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What is the Claustrum?

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  • Written By: Geisha A. Legazpi
  • Edited By: Allegra J. Lingo
  • Last Modified Date: 07 December 2016
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The claustrum is a relatively thin layer of gray matter located between the white matter tracts of the external capsule and extreme capsule of the basal ganglia. It is situated medial to the insular cortex and lateral to the putamen. This structure is best seen through the sagittal view, a perspective seen when the body is divided into left and right sections. It can range from one to two millimeters thick and several centimeters long. Although its function is not yet fully established, it is believed to play a role in emotions, arousal, and conscious integration, and it may play a role in dementia states.

Most neuroanatomists know where the claustrum brain part is located, but because of its thinness, it can be easily overlooked. It is said that its volume is only about 0.25% of the entire cerebral cortex. Its name is derived from the Latin word claustralis, which means isolated or secluded. Indeed, it is relatively isolated from the gray matter of the cerebrum.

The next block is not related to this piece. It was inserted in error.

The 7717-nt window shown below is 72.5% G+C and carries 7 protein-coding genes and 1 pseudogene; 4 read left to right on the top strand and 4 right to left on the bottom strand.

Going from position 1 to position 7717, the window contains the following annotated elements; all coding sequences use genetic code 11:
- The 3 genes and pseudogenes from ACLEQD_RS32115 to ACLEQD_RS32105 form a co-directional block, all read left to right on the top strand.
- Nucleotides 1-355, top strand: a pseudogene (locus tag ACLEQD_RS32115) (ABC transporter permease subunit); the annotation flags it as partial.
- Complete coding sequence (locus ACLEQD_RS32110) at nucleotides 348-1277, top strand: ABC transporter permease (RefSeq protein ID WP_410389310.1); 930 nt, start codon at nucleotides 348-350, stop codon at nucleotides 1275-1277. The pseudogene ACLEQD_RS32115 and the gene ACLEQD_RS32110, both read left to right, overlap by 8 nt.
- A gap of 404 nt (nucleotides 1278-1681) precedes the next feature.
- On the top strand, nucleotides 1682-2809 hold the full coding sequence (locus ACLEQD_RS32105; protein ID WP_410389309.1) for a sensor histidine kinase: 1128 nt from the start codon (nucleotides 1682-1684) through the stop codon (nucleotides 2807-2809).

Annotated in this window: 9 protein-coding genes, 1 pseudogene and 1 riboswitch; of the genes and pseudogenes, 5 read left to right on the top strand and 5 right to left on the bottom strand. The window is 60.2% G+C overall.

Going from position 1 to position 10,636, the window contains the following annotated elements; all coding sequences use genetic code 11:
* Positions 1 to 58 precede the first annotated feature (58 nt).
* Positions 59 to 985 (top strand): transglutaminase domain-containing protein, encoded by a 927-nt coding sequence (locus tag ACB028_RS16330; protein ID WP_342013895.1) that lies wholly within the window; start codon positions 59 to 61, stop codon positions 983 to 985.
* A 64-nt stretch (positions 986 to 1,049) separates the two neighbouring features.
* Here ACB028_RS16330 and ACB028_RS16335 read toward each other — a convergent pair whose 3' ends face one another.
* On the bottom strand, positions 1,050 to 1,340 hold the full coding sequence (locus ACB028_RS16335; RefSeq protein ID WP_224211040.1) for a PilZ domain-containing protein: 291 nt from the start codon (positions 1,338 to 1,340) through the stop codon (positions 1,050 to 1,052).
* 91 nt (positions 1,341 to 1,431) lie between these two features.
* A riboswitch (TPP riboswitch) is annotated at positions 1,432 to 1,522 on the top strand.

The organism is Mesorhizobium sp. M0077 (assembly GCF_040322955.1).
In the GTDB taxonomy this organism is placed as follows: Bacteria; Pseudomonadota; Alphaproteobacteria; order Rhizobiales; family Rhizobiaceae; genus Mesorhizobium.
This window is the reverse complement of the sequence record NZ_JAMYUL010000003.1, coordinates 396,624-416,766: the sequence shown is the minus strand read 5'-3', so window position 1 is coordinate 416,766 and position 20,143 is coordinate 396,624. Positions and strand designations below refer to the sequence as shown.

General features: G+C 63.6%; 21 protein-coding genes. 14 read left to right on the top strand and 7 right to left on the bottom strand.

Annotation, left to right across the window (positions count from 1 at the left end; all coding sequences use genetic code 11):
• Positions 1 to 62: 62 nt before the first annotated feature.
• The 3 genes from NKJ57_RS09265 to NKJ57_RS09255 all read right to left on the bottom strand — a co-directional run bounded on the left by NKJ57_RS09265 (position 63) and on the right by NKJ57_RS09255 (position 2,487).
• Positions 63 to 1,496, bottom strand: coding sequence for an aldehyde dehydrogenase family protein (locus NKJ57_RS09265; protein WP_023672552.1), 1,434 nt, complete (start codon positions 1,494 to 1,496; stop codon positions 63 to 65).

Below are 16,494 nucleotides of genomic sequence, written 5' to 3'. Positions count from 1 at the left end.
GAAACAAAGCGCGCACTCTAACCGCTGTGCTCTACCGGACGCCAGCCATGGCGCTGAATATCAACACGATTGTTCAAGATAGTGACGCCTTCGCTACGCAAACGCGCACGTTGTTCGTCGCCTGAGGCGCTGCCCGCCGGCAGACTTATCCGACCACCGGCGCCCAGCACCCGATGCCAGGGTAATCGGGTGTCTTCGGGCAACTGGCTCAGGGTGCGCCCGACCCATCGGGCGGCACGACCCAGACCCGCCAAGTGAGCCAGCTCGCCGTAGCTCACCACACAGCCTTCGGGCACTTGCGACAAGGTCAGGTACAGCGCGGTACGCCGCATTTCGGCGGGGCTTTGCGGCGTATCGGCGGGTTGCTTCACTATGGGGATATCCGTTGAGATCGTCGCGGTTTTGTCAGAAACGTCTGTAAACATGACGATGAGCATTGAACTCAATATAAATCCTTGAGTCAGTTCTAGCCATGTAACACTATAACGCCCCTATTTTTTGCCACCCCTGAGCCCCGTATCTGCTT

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An interesting fact about this structure is that unlike other parts of the brain, its cell population is relatively homogenous. In the other parts of the brain, cells differentiate into various cell types, and perform various functions. There are only three main cell types in the claustrum. The type 1 cells are large, have spine-covered dendritic processes, and receive input from and give output to various brain regions. Type 2 and 3 cells, called interneurons, are limited to the claustrum, lack spines, and differ in terms of cell body size.

Relatively little is known about the real function of this structure. The claustrum may play an important role in modality integration. When a person perceives an object, it has various characteristics, including shape, color, weight, sound, speed, and smell. These modalities have to be integrated to avoid confusion, and it seems that the claustrum plays a crucial role in this process. It is also believed that this structure plays a role in functional timing, which means that it helps in the simultaneous processing of information.

It has been discovered that people with dementia often have abnormalities in their claustrum. For instance, when brain specimens of people who were diagnosed with dementia with Lewy bodies or with Parkinson’s disease are examined, the claustrum often has alpha-synuclein neuron inclusions. These inclusions can further be classified as beta amyloid, Lewy bodies, and Lewy neurites. The presence of these inclusions is strongly associated with the dementia process.

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